Uruguay’s Railroad Makes a Comeback
Uruguay is in a great moment. Record-setting numbers of tourists, soaring real estate investments… and now improving infrastructure. President-elect José Mujica has said that a main priority of his government is to revitalize the nation’s 3,000 kilometers of railroad track.
Until 1947 about 90% of the railroad system was British-owned. In 1949 the government nationalized the railways, along with the electric trams and the waterworks company. However, in 1985 the “National Transport Plan” suggested passenger trains were too costly to repair and maintain. Cargo trains would continue for loads more than 120 tons, but bus transportation became the “economic” alternative for travelers. The last passenger train rolled into Montevideo on the second of January 1988. Since 1993 there has been talk about how to revitalize the railroad.
In a visit to the Central Train Station in the Uruguayan city of Tacuarembó, Mujica told reporters his first priority was cargo but that reinstating passenger trains was also on the horizon. He insisted that the nation’s wood ties, or as they are called here, railway sleepers, would be replaced by more modern concrete ones.
Future ANCAP President Raúl Sendic, in an interview with El Pais, seconded the vision. ANCAP is the state-owned energy and concrete company. Sendic said the company will be an important player in the redevelopment of the railways. First of all, because they are frequent users of the trains. Secondly, because ANCAP has the resources to provide the national railroad administration (Administración de Ferrocarriles del Estado, AFE) with the concrete needed for the new railroad ties. While wood ties are predominate on North American railways, concrete sleepers are common in other parts of the world, including Uruguay. With large limestone deposits in the Treinta Tres zone of Uruguay, ANCAP has the primary materials needed to get the job done.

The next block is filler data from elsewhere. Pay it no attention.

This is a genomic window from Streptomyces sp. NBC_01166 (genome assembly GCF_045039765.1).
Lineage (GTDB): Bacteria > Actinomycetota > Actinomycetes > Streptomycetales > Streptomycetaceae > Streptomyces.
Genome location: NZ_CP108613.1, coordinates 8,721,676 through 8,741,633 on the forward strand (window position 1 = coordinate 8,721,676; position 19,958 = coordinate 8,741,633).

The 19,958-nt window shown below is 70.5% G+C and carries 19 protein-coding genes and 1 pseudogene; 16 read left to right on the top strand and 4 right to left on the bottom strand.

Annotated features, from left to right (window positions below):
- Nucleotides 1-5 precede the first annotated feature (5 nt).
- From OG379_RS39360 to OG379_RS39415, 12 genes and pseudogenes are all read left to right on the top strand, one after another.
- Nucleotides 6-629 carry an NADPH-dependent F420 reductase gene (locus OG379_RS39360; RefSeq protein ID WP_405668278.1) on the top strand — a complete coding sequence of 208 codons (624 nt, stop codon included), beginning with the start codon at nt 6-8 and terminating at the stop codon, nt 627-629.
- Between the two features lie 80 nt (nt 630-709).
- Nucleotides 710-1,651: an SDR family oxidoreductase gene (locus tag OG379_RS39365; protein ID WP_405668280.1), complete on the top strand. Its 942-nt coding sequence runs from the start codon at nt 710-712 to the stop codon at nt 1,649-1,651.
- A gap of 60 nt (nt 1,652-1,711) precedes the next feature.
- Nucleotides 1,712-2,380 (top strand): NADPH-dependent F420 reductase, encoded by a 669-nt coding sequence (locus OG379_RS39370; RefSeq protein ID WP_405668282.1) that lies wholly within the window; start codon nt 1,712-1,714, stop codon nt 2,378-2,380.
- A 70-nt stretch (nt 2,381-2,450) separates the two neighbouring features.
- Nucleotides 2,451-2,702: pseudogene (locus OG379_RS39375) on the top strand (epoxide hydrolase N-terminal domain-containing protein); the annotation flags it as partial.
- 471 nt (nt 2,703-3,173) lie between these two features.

President Mujica’s visit was in support of the Proyecto de Renovación de Vías, or the Rail Rehabilitation Project. Since October 2009, workers have been laying new ties on the 422 km stretch of track between Pintado and Rivera in the North. The first phase of the project will last 16 months and will allow for freights of up to 18 tons at 40k per hour.
While in the North President Mujica also met with Sergio Urribarri, the governor of Entre Ríos, the Argentine province west of the Uruguay River. The two leaders spoke about Botnia, the controversial greenfield pulp mill in Fray Bentos (western Uruguay). In addition, Urribarri wanted to discuss the possibility of running trains between Concordia, Argentina and Salto, Uruguay.
To aide in the construction, renovation, and maintenance of railway infrastructure AFE joined forces in 2007 with the National Development Corporation (CND) and the Minister of Public Works and Transportation (MTOP) to form the Rail Corporation of Uruguay. The Corporation maintains a Spanish website where it lists calls for bids. Interested investors can contact the Corporation for more information about possible partnerships here: http://www.corporacionferroviaria.com.uy/llamados-a-ofertas (in Spanish)